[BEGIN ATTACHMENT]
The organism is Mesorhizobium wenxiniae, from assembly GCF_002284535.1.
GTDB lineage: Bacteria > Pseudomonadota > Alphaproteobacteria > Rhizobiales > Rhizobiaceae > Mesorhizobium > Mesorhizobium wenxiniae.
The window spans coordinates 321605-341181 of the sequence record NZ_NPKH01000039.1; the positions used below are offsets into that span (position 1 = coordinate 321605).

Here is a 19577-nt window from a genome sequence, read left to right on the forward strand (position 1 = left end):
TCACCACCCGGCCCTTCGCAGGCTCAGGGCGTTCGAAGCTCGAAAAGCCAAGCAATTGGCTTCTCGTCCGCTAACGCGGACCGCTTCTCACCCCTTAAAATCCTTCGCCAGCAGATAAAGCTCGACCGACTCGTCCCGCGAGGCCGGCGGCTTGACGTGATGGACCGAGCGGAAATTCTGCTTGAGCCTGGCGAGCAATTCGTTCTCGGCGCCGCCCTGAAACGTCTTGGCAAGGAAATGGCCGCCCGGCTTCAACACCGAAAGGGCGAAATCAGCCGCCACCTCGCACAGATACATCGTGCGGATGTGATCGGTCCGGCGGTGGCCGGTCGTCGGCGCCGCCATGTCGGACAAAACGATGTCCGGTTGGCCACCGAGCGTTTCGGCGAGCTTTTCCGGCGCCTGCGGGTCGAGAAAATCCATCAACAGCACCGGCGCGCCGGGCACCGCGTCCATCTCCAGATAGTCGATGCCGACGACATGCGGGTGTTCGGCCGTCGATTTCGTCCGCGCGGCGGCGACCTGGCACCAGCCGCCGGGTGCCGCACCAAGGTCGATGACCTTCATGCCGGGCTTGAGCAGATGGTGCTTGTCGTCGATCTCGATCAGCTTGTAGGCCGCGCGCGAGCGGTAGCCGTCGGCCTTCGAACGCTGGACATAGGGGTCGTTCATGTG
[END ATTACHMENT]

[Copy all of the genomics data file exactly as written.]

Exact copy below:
The organism is Mesorhizobium wenxiniae, from assembly GCF_002284535.1.
GTDB lineage: Bacteria > Pseudomonadota > Alphaproteobacteria > Rhizobiales > Rhizobiaceae > Mesorhizobium > Mesorhizobium wenxiniae.
The window spans coordinates 321605-341181 of the sequence record NZ_NPKH01000039.1; the positions used below are offsets into that span (position 1 = coordinate 321605).

Here is a 19577-nt window from a genome sequence, read left to right on the forward strand (position 1 = left end):
TCACCACCCGGCCCTTCGCAGGCTCAGGGCGTTCGAAGCTCGAAAAGCCAAGCAATTGGCTTCTCGTCCGCTAACGCGGACCGCTTCTCACCCCTTAAAATCCTTCGCCAGCAGATAAAGCTCGACCGACTCGTCCCGCGAGGCCGGCGGCTTGACGTGATGGACCGAGCGGAAATTCTGCTTGAGCCTGGCGAGCAATTCGTTCTCGGCGCCGCCCTGAAACGTCTTGGCAAGGAAATGGCCGCCCGGCTTCAACACCGAAAGGGCGAAATCAGCCGCCACCTCGCACAGATACATCGTGCGGATGTGATCGGTCCGGCGGTGGCCGGTCGTCGGCGCCGCCATGTCGGACAAAACGATGTCCGGTTGGCCACCGAGCGTTTCGGCGAGCTTTTCCGGCGCCTGCGGGTCGAGAAAATCCATCAACAGCACCGGCGCGCCGGGCACCGCGTCCATCTCCAGATAGTCGATGCCGACGACATGCGGGTGTTCGGCCGTCGATTTCGTCCGCGCGGCGGCGACCTGGCACCAGCCGCCGGGTGCCGCACCAAGGTCGATGACCTTCATGCCGGGCTTGAGCAGATGGTGCTTGTCGTCGATCTCGATCAGCTTGTAGGCCGCGCGCGAGCGGTAGCCGTCGGCCTTCGAACGCTGGACATAGGGGTCGTTCATGTG